Dissecting the arm and mind of Jaime Schultz


The radiant sun heated up the playing field at Winthrop Ballpark to a balmy 88 degrees.  The white-knuckle thriller in May 2020 between High Point University and Liberty University in the Big South Conference Tournament made it seem even hotter.

The oddity about Winthrop Ballpark is that it was designed without the sunset in mind. This left the sun reflecting fiercely off the press boxes and right into the eyes of High Point Panther freshman starter Jaime Schultz for the better part of the evening.

This didn’t slow Schultz down.

Schultz kept a cool ERA just above four during the 2020 season and that was not about to change on this day. Through four innings Schultz had only given up two hits and not a single run.

What happened in the top of the fifth was something that no one saw coming.

Designated hitter Jeff Jefferson was at the plate for Liberty when Schultz’s catcher, Kyle Mahoney, called for a curveball. That’s when he felt “it.”

“Whoa. That was weird,” thought Schultz as he noticed a peculiar kind of discomfort in his elbow.

Mahoney signaled for another curveball.

“I’m throwing a fastball this time,” thought Schultz.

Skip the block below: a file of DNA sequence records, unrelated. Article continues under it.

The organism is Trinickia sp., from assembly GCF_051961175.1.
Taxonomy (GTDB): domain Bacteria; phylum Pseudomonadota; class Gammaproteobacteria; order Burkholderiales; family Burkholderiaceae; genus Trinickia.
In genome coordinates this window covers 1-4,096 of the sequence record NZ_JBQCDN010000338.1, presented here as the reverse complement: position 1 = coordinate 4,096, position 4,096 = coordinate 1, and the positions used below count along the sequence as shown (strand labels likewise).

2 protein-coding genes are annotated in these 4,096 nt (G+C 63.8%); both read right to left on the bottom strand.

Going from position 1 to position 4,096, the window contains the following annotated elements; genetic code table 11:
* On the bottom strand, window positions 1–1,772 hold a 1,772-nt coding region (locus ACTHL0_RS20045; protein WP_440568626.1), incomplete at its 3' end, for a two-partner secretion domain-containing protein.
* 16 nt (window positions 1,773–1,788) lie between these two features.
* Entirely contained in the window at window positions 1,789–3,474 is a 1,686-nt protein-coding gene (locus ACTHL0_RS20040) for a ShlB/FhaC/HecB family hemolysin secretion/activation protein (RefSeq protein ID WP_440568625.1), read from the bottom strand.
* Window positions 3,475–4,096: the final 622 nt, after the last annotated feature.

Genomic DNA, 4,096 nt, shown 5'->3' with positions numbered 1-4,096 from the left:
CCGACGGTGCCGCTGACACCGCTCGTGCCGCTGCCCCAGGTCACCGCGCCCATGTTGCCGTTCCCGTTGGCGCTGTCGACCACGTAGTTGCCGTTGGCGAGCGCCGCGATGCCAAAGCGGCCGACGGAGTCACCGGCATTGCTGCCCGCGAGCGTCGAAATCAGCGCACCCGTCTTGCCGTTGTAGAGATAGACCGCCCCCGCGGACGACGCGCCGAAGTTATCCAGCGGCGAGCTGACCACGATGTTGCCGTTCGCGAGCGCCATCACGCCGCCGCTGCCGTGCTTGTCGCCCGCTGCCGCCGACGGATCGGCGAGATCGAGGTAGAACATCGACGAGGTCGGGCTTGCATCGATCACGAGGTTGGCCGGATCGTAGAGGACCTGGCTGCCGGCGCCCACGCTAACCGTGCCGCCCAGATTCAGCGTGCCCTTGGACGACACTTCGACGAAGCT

Schultz threw his fastball, but then Mahoney wanted another curveball. Schultz obliged him.

“That’s it,” thought Schultz after throwing the curve.

Usually a quick worker, Schultz started to pace about the mound. This was enough of a sign to get a reliever ready. Drew Dades was in the bullpen to warm up in an instant.

After a brief meeting on the mound with Schultz, his night was over.

The game went on without Schultz though. In a back-and-forth bout High Point held on to a one-run lead for most of the night.

In a night with many heroes for the Panthers, it took a strikeout with the bases loaded in the bottom of the ninth to decide the outcome.

High Point won.

But High Point also lost something that day.

The highly talented and charismatic leader of the team in Jaime Schultz would not pitch again in 2020 for the Panthers. The Panthers did not win another game in the Big South Tournament.